January 13, 2012 11:02:00 AM
By HOLBROOK MOHR
JACKSON-- Two sisters released from a Mississippi prison last year on condition that one donate a kidney to the other were saddened and disappointed they weren't among dozens receiving full pardons from the governor, one of the women said Thursday.
As one of his last acts as governor, Haley Barbour granted more than 200 reprieves, including to those convicted of murder. Most were full pardons, though some received suspended sentences.
Jamie and Gladys Scott had served nearly 16 years of their life sentences for armed robbery when they were released on Jan. 7, 2011. Barbour freed Jamie Scott because she suffers from kidney failure, but he agreed to let her Gladys go on the condition she follow through on her offer to donate a kidney to her sister within one year. Barbour noted at the time that Jamie Scott's dialysis was costing Mississippi about $200,000 a year.
Gladys Scott said Thursday that she "just started crying" when she found out they didn't get a full pardon. Scott said she is in nursing school, but won't be able to become a nurse unless her record is wiped clean.
"I have to report to the Mississippi Department of Corrections for the rest of my life for a crime I didn't commit. I guess if I had been a murderer, he would have pardoned me," she said.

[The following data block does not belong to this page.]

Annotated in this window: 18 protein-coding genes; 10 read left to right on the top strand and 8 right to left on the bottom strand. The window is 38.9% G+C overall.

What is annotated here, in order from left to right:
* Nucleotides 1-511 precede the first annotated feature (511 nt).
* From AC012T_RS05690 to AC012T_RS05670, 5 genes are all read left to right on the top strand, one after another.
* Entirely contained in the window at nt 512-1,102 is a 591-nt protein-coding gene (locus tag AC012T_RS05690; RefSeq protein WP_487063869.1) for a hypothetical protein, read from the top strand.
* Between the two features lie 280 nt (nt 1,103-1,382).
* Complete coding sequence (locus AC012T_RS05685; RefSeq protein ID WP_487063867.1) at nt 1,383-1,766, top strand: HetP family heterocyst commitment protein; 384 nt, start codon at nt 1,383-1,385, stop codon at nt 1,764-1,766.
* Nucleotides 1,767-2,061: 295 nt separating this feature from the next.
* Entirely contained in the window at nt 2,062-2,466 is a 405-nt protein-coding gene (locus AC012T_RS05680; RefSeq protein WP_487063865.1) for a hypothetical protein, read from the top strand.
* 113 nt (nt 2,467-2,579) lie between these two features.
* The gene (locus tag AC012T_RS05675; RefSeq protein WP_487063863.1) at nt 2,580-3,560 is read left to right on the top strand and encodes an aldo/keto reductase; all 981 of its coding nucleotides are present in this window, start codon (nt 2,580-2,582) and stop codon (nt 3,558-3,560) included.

The sisters claim to be innocent, and their lawyer said others involved in the crime have since recanted testimony that implicated them. One of the alleged victims told The Associated Press last year that the sisters planned the 1993 stick up in which he was lured down a dark road and robbed at gunpoint by three teenage boys. Civil rights advocates said the sisters' sentences were far too harsh.
Their lawyer Chokwe Lumumba said during a news conference Thursday that he'll ask new Republican Gov. Phil Bryant to pardon the women.
Bryant's spokesman Mick Bullock said in an email that, "Governor Bryant has no intentions to pardon anyone."
Barbour's representative did not immediately respond to a message seeking comment.
"It is very contradictory to me ... that you got people accused of killing people, burning their bodies and all that kind of stuff, killing pregnant people, who are walking free without any restrictions and the Scott sisters don't have that kind of freedom," Lumumba said Thursday.
Barbour has not explained publicly why he didn't pardon the sisters and has not told Lumumba, the attorney said.
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